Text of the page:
Rector argues against ban on new HMOs

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Rector Catherine Stihler declined the opportunity to support the current ban on new House in Multiple Occupation (HMO) licenses within the town centre, under questioning from local councillors last night.

Arguing from the student perspective of the long running ‘town versus gown’ debate, Ms Stihler told the St Andrews Community Council that “I do have concerns about the purpose of the HMO ban… it has to be seriously looked at.”

Community Council chairman Howard Greenwell said that Ms Stihler’s invitation to appear in front of the Community Council was at least in part due to comments she had made to the media when appointed Rector last year. She said at the time that one of her priorities was to lobby for an “alleviating (of) the HMO ban”. These comments had concerned the councillors, who wanted to present their opinions to the Rector face to face.

In particular, community councillor Penny Uprichard said that Ms Stihler was “starting at the wrong end.” However, Miss Uprichard went on to express sympathy for the housing issues which students face and told a story of how her relatives had in the past taken in students to live in their homes.

Ms Stihler went on to say that there are “issues of commonality that we can work on,” in particular the dampness found in student properties and its possible health effects.

A HMO ban within the centre of town has existed since June 2011. This means that no new HMO licences will be granted within the town centre.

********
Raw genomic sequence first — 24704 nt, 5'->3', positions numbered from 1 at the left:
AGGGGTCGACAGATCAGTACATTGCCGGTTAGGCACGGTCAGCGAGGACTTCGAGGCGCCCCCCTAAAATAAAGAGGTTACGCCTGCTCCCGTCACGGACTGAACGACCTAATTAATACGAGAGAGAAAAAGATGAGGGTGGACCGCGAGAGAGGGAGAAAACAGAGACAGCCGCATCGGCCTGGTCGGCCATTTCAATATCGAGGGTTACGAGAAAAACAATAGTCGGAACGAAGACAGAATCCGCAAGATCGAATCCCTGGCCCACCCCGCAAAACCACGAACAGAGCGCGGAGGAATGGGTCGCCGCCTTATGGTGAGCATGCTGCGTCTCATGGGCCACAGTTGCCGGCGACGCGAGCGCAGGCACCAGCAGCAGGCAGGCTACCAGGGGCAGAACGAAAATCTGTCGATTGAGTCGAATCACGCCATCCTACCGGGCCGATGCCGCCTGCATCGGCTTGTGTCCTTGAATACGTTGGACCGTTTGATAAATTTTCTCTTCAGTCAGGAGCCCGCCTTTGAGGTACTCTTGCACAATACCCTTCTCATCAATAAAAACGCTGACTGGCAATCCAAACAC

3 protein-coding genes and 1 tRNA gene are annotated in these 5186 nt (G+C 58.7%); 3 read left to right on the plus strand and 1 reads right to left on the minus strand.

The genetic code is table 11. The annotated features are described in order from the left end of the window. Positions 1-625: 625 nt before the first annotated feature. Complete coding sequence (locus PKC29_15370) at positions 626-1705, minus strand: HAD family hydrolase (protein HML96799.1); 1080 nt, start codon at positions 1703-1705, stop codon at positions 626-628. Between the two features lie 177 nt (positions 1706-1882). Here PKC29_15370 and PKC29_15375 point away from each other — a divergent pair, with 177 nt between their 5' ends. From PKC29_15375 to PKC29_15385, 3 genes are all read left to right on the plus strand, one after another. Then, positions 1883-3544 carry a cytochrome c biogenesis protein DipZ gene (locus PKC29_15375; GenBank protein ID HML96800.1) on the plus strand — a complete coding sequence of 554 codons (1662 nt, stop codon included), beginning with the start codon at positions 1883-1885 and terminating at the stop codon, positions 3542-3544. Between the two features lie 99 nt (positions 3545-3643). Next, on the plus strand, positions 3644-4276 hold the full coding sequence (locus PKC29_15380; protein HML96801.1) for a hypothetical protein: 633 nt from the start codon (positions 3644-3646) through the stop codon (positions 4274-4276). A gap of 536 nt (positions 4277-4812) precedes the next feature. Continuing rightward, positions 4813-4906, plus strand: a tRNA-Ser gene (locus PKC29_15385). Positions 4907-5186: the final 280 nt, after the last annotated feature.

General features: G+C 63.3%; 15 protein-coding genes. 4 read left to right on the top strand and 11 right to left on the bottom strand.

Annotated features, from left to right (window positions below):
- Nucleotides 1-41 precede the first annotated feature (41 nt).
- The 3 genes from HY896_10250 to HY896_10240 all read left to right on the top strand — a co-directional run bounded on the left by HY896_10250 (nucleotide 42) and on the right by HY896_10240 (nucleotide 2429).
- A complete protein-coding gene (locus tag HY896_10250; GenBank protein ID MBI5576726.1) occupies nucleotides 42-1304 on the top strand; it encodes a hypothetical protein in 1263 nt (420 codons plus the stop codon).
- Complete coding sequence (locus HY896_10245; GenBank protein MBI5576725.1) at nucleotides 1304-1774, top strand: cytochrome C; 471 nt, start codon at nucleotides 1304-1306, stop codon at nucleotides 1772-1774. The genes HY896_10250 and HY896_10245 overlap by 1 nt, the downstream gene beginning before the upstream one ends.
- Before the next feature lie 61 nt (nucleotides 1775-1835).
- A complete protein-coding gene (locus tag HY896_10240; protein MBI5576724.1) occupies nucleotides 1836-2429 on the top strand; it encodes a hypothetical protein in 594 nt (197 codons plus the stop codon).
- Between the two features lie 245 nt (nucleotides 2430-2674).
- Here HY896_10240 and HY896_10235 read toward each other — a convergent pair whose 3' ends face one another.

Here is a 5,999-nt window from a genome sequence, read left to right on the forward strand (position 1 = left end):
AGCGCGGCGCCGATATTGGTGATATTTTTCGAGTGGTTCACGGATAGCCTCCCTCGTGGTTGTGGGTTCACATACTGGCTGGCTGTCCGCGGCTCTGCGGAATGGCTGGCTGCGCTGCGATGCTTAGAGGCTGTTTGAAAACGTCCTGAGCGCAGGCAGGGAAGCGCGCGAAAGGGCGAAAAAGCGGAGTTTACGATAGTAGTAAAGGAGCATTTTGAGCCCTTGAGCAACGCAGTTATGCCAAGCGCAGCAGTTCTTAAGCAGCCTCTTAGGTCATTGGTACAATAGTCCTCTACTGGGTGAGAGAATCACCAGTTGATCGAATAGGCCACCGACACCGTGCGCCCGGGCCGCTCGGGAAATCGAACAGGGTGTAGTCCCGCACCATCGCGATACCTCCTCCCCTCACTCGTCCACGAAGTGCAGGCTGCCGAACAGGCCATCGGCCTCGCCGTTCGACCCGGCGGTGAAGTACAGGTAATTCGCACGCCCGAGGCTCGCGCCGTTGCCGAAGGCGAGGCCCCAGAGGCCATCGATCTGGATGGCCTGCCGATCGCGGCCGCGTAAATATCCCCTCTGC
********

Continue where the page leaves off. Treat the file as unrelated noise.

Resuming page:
There have also been further attempts to extend the ban outside of the town centre.

The council also discussed the Rector’s attitude to Raisin Weekend. Mr Greenwell said that the current situation, especially on Raisin Sunday, is “a little bit too rowdy for a lot of people” and explained that in the 1970s, the only drinking that took place was from 6:30pm to 10pm when the pubs were open.

In response, Ms Stihler paid tribute to the work of safety staff from the University and revealed that “I will be out helping this year”, extending the same invite to the community councillors.

1 COMMENT

  1. Apparently, Penny Uprichard incurred legal costs upwards of 179000 Pounds in 2013 in an attempt to stop the expansion of St Andrews through the proposed development of housing, a business park, a science park, and transport links.

    Ms. Uprichard, everything in the world changes!! Towns and communities evolve; people move in, they move out; new buildings replace old ones. St Andrews will always retain a unique charm as a university town with stunning views of the North Sea. Yet you still think that St Andrews ought to remain the same as it was decades agos This will not happen.

    Stop this nonsense of the HMO ban because it is hurting students and the development of the town. St Andrews may have been an idyllic paradise, a Scottish Hobbiton, but that was (probably?) over half or even a whole century ago.

    If you would like peace and quiet, no students, no international people, no HMOs, and no change, I recommend that you move to a small isolated community in the Highlands, or better yet, St Kilda.

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